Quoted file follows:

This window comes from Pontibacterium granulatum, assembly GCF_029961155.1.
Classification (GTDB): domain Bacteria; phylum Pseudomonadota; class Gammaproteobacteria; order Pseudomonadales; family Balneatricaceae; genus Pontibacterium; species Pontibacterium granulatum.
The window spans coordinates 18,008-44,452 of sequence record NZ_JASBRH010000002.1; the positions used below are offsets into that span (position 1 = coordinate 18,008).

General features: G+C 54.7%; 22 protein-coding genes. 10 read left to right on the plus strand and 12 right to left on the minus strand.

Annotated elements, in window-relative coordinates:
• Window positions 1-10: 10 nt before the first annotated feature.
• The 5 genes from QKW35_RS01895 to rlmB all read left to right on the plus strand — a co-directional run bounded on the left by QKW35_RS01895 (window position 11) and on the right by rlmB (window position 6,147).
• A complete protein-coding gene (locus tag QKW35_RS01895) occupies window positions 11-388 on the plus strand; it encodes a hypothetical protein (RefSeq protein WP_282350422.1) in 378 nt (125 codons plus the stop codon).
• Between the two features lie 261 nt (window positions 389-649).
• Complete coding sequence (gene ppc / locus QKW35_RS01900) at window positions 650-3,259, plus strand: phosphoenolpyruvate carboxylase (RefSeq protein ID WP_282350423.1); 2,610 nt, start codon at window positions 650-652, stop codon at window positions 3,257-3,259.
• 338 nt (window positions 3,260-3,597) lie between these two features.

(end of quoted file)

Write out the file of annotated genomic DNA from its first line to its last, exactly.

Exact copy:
This window comes from Pontibacterium granulatum, assembly GCF_029961155.1.
Classification (GTDB): domain Bacteria; phylum Pseudomonadota; class Gammaproteobacteria; order Pseudomonadales; family Balneatricaceae; genus Pontibacterium; species Pontibacterium granulatum.
The window spans coordinates 18,008-44,452 of sequence record NZ_JASBRH010000002.1; the positions used below are offsets into that span (position 1 = coordinate 18,008).

General features: G+C 54.7%; 22 protein-coding genes. 10 read left to right on the plus strand and 12 right to left on the minus strand.

Annotated elements, in window-relative coordinates:
• Window positions 1-10: 10 nt before the first annotated feature.
• The 5 genes from QKW35_RS01895 to rlmB all read left to right on the plus strand — a co-directional run bounded on the left by QKW35_RS01895 (window position 11) and on the right by rlmB (window position 6,147).
• A complete protein-coding gene (locus tag QKW35_RS01895) occupies window positions 11-388 on the plus strand; it encodes a hypothetical protein (RefSeq protein WP_282350422.1) in 378 nt (125 codons plus the stop codon).
• Between the two features lie 261 nt (window positions 389-649).
• Complete coding sequence (gene ppc / locus QKW35_RS01900) at window positions 650-3,259, plus strand: phosphoenolpyruvate carboxylase (RefSeq protein ID WP_282350423.1); 2,610 nt, start codon at window positions 650-652, stop codon at window positions 3,257-3,259.
• 338 nt (window positions 3,260-3,597) lie between these two features.